Having learned about the sentences, the wives did not abandon their husbands. On the contrary, women courageously and steadfastly followed their husbands to Siberia, overcoming all adversities. Emperor Nicholas I was in shock after he received a petition from the wives of the Decembrists for reunion with their husbands. His office tried to dissuade women from this crazy idea, but they persistently insisted.
Then the wives of the Decembrists were also deprived all the nobility. They were even banned from correspondence with their families. It was hard to take for all of them, but the women irresistibly followed their husbands, leaving a comfortable and calm life behind, approaching the unknown, and demonstrating their boundless affection, loyalty and love for their husbands.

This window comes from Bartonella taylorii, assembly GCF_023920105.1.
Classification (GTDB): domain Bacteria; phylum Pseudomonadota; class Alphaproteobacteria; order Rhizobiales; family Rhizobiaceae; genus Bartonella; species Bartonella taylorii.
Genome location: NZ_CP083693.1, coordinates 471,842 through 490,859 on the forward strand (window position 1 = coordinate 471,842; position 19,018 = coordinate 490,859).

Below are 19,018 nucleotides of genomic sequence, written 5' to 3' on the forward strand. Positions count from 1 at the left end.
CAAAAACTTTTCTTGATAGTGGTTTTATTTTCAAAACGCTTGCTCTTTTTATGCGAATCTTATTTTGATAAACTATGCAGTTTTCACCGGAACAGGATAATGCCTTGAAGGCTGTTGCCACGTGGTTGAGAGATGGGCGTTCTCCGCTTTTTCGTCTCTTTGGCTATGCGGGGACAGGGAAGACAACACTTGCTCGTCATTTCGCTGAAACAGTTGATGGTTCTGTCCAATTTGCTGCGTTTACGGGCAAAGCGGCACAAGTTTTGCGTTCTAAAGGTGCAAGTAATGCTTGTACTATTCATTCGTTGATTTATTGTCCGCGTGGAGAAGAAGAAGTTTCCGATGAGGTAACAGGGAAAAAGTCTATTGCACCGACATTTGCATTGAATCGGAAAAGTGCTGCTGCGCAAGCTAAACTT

Decembrists in the movies
In 1975, on the 150th anniversary of the Decembrist uprising in the USSR, the film “The Star of Fascinating Happiness” was released on those events. For the most part, the film was dedicated to the heroic deeds of the Decembrists’ wives who followed their husbands in exile.
For those of you who would like to see this movie, you can find it on YouTube (in Russian with English subtitles) or below:
Even 194 years after, the Decembrists are invisibly present in the life of modern Russians. When you walk around St. Petersburg, you can see their names of the streets: Yakubovich Street, Pestel Street, Ryleyev Street… Probably, almost every Russian man walking along these streets at least once dreamed of meeting his Decembrist girl – a woman who will always stand by him and follow him no matter what.